• structural strengthening of facing walls, applied on the internal and/or external face;
  • strengthened reinforcement for both concrete and masonry members to distribute stresses induced by seismic activity more uniformly;
  • strengthened reinforcement and attachment points to hold load-bearing walls together correctly and more solidly to structures with a reinforced concrete framework.


Reference norms and standards


Design work incorporating the use of FRP’s is not covered by specific standards according to NTC 08 (the Italian Construction Standards Guide), although Chapter 8.6 of the guide does imply the use of “non-conventional materials with the premise that they comply with the standards and currently valid documents listed in Chapter 12” for interventions on existing constructions.

NTC 08 chapter 12: “With regard to those conditions not expressly specified in this guide, the indications contained within the following documents are to be considered valid in satisfying the principles on which this guide is based:

  • Structural Eurocodes issued by CEN, the European Committee for Standardisation, with the clarifications and indications in the relative National Annexes or, in their absence, in the applicable international EN;
  • Harmonised UNI EN Standards published in the Official Journal of the European Union;
  • Testing, materials and product standards issued by UNI (the Italian Organisation for Standardisation).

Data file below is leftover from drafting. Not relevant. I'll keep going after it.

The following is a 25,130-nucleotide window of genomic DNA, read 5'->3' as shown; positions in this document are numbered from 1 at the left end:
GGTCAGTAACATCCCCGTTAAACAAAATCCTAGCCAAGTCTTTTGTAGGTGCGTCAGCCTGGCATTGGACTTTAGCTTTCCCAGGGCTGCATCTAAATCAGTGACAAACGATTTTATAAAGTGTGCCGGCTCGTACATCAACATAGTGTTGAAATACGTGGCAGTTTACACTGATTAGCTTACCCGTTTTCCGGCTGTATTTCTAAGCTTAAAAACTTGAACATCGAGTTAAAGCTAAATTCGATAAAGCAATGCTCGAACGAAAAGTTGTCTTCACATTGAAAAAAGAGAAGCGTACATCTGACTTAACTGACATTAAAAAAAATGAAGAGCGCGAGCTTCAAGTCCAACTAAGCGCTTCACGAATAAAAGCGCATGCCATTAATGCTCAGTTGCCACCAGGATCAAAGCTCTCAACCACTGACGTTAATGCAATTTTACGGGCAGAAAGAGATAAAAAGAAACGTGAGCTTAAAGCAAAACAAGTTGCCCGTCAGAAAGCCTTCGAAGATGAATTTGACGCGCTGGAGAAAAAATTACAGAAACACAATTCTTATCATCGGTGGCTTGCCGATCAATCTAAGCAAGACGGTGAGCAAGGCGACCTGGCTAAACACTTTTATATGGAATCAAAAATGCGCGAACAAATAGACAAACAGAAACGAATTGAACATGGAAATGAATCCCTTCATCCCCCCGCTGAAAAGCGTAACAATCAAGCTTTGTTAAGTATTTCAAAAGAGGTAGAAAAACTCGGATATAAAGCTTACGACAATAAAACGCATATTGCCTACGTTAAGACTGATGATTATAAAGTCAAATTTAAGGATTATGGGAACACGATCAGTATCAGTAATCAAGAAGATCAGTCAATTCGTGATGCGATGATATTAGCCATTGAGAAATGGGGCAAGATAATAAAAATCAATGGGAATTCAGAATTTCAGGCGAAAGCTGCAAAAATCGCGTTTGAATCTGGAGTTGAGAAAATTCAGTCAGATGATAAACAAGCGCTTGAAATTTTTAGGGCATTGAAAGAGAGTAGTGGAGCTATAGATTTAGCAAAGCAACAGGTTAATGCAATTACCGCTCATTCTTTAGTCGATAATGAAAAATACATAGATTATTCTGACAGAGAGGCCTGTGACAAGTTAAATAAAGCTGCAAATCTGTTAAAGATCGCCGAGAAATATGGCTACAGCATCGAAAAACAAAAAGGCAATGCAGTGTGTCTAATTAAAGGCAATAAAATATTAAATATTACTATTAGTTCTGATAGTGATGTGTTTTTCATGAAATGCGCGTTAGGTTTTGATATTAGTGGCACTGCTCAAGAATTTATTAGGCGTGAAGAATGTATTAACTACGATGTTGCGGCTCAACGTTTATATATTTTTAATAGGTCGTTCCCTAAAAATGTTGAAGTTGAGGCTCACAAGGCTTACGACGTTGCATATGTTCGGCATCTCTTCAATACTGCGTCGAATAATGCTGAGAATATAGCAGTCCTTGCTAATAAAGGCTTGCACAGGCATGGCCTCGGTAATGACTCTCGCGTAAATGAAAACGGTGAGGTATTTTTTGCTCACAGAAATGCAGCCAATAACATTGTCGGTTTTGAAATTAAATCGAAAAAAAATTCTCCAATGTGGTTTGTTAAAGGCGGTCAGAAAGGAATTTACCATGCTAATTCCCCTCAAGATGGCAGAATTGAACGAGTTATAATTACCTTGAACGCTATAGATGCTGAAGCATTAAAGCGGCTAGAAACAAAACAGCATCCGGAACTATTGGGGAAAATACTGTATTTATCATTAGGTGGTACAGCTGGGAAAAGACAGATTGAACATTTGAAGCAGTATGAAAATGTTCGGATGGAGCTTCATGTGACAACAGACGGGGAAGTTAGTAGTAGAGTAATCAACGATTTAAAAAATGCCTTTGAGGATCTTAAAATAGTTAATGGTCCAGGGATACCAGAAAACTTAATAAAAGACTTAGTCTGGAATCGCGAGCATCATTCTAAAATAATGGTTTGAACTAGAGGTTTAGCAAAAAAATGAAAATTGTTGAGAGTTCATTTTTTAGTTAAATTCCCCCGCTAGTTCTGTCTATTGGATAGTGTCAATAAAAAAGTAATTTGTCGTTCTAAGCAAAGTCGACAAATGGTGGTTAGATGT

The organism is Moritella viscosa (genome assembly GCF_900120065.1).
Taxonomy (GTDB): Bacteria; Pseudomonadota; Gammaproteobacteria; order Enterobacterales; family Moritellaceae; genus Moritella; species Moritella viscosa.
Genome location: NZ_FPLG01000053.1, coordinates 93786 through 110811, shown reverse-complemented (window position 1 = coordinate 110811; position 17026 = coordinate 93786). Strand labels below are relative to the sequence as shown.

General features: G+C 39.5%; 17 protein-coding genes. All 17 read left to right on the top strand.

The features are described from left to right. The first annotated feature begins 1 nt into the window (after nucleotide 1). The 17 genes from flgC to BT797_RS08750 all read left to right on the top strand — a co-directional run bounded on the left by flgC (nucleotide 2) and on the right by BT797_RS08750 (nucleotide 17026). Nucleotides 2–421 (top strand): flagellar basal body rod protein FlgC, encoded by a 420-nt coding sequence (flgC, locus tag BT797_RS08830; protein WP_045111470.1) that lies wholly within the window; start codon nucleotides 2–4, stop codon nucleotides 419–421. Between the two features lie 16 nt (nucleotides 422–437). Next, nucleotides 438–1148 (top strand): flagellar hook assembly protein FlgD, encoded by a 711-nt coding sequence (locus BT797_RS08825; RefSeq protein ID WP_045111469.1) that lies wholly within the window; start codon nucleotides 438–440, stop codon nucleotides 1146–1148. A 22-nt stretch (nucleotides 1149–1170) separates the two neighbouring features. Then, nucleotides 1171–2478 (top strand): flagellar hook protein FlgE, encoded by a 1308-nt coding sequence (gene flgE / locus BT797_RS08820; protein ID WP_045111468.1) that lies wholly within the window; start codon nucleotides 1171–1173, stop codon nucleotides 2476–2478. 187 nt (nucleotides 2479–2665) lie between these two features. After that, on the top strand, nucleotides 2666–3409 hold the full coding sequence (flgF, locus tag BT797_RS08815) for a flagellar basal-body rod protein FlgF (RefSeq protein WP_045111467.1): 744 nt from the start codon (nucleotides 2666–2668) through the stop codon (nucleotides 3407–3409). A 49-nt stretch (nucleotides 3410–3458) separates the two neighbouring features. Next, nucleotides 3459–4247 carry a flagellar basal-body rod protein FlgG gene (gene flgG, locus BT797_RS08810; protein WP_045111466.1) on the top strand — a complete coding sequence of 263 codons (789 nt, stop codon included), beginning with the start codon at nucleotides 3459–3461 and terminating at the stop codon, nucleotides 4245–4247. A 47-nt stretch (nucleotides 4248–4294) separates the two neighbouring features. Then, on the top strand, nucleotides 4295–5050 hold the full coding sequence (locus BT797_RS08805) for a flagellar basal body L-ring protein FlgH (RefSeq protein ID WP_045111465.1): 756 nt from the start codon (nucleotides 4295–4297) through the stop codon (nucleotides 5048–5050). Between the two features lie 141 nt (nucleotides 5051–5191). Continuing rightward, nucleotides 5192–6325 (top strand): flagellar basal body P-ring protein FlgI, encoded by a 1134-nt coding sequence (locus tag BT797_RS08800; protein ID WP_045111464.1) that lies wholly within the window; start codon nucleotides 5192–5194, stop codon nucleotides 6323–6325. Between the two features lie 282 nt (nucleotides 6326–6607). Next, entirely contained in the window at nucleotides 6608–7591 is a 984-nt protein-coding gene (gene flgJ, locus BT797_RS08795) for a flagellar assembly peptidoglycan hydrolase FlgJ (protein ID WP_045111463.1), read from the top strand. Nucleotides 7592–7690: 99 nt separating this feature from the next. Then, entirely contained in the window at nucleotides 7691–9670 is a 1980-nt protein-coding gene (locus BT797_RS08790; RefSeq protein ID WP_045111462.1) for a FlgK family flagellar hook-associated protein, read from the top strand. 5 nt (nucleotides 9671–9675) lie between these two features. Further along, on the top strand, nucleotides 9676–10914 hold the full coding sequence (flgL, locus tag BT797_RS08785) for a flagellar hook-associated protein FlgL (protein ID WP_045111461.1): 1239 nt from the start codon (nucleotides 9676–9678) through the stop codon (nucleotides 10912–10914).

Where specific indications do not exist, the following documents may be considered valid and used to integrate current norms and standards as long as they are not contradictory to such norms and standards:
  • Instructions issued by the Board of Public Works;
  • Guidelines issued by the Central Technical Services Department of the Board of Public Works;
  • Guidelines for the evaluation and reduction of risk to the cultural heritage due to seismic activity and successive modifications and addendums issued by the Ministry of Cultural Heritage and Affairs, as granted by the Board of Public Works;
  • Technical instructions and documents issued by the CNR (the Italian National Research Centre).”


The current reference norms actually applied in Italy for the design of strengthening installations with composites are contained in the document approved by the CNR DT 200/2004: “Instructions for the Design, Execution and Control of Static Consolidation Installations using Fibre Reinforced Composites” and “Guidelines for the Design, Execution and Testing of Structural Strengthening Interventions on Reinforced Concrete, Pre-stressed Reinforced Concrete and Masonry using FRP”, a document approved on the 24th of July 2009 by the General Assembly of the Board of Public Works.

The instructions contained in CNR-DT 200/2004 and the Guidelines approved on the 24th of July 2009, written by combining the knowledge and experience of manufacturers, users (designers and construction companies) and experts from universities and professional bodies, meet the country’s need to understand and standardise this topic, and provide an organic reference standard for the design of reinforced concrete and masonry members and structures strengthened with FRP, with an approach to overall safety in line with Eurocode standards.